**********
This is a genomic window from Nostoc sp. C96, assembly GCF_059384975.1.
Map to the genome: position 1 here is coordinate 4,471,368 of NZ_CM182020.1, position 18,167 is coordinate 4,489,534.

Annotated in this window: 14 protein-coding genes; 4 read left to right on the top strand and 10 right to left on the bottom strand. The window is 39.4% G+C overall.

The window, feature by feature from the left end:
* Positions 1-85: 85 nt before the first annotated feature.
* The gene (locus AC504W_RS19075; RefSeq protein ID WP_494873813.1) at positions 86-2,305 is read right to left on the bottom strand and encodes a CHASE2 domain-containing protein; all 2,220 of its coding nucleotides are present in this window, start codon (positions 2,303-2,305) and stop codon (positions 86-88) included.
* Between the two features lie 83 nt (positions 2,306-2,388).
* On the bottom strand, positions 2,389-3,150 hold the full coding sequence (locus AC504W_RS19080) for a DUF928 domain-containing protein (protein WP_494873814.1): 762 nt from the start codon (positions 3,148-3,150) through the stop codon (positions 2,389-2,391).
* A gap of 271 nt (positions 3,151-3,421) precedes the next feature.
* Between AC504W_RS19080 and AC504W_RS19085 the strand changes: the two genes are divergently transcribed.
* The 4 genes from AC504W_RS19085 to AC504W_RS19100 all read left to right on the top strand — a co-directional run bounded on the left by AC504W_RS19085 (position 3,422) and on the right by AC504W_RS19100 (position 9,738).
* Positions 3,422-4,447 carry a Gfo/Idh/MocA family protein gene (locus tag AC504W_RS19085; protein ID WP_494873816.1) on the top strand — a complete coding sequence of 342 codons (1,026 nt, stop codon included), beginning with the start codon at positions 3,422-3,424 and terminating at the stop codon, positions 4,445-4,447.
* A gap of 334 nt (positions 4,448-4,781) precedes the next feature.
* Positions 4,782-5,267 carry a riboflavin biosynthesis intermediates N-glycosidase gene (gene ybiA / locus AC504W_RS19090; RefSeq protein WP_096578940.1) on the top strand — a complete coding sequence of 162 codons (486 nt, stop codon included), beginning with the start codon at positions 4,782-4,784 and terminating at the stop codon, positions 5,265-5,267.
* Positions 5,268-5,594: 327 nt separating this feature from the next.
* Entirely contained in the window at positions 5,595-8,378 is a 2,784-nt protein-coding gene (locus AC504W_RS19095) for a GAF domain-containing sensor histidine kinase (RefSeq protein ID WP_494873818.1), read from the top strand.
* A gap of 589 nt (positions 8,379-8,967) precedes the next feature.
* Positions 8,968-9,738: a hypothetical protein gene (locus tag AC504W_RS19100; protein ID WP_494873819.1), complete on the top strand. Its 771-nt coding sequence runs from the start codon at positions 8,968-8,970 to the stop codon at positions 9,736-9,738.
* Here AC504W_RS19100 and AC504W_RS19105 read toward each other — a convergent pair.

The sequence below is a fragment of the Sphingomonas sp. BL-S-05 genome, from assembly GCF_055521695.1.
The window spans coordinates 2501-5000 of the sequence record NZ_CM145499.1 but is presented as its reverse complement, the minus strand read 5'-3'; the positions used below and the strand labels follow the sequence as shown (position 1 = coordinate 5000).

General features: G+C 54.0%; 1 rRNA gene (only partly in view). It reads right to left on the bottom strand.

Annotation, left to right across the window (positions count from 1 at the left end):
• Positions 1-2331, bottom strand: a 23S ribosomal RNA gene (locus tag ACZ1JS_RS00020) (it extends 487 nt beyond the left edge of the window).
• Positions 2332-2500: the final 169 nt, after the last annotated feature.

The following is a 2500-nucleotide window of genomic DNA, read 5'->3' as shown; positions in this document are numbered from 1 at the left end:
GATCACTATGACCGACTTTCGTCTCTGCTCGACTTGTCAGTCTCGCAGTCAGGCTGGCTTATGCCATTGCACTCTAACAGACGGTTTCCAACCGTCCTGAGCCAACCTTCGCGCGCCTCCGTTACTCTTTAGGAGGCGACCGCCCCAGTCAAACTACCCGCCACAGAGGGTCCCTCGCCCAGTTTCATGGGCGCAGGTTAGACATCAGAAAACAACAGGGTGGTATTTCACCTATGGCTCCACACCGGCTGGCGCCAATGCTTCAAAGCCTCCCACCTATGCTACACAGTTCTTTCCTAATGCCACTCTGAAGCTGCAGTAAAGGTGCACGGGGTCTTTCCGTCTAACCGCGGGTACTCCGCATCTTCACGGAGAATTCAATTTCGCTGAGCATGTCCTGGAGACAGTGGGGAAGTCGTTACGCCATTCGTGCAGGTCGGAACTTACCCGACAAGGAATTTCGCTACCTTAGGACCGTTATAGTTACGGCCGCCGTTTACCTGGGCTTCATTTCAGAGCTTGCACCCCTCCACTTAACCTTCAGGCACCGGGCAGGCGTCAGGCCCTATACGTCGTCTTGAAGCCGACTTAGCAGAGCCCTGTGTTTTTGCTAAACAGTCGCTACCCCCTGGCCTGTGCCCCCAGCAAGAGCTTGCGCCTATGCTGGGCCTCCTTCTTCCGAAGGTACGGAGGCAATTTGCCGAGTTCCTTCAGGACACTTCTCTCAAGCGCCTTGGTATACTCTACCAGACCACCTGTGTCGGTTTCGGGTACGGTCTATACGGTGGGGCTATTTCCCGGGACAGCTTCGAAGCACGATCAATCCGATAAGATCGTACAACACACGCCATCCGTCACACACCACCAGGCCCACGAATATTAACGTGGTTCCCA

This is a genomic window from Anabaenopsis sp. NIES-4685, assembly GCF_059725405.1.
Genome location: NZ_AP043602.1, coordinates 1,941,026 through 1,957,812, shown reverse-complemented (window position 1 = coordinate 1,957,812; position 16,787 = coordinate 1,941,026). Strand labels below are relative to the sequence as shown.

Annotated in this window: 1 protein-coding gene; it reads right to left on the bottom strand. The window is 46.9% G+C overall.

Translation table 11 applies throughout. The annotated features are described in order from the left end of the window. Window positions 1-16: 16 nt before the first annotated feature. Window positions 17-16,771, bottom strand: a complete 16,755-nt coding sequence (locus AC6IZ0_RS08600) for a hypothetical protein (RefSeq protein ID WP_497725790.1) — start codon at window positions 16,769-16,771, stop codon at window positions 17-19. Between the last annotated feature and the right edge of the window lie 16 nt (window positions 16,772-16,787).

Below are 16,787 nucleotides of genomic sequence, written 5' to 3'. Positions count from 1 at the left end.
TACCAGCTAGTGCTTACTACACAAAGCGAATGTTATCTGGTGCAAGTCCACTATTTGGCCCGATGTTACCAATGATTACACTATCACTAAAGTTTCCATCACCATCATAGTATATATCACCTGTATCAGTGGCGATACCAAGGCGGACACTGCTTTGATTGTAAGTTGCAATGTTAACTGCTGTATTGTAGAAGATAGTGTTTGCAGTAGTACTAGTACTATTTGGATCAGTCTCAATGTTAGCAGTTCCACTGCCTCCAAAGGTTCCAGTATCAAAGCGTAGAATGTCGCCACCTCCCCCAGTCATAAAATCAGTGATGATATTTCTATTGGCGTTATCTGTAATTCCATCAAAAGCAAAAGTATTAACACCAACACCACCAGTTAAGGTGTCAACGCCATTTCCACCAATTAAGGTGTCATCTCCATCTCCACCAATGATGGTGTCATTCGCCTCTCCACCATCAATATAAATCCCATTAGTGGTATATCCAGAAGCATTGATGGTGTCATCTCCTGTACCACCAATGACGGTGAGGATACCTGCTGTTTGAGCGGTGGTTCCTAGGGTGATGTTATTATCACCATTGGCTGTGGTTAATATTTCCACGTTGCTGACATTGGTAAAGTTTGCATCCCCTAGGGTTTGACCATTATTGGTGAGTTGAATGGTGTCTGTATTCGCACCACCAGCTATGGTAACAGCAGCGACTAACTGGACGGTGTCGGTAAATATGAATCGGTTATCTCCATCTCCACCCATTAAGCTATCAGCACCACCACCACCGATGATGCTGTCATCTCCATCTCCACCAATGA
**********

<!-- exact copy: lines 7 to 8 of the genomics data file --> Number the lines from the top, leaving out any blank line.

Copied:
* Between the two features lie 83 nt (positions 2,306-2,388).
* On the bottom strand, positions 2,389-3,150 hold the full coding sequence (locus AC504W_RS19080) for a DUF928 domain-containing protein (protein WP_494873814.1): 762 nt from the start codon (positions 3,148-3,150) through the stop codon (positions 2,389-2,391).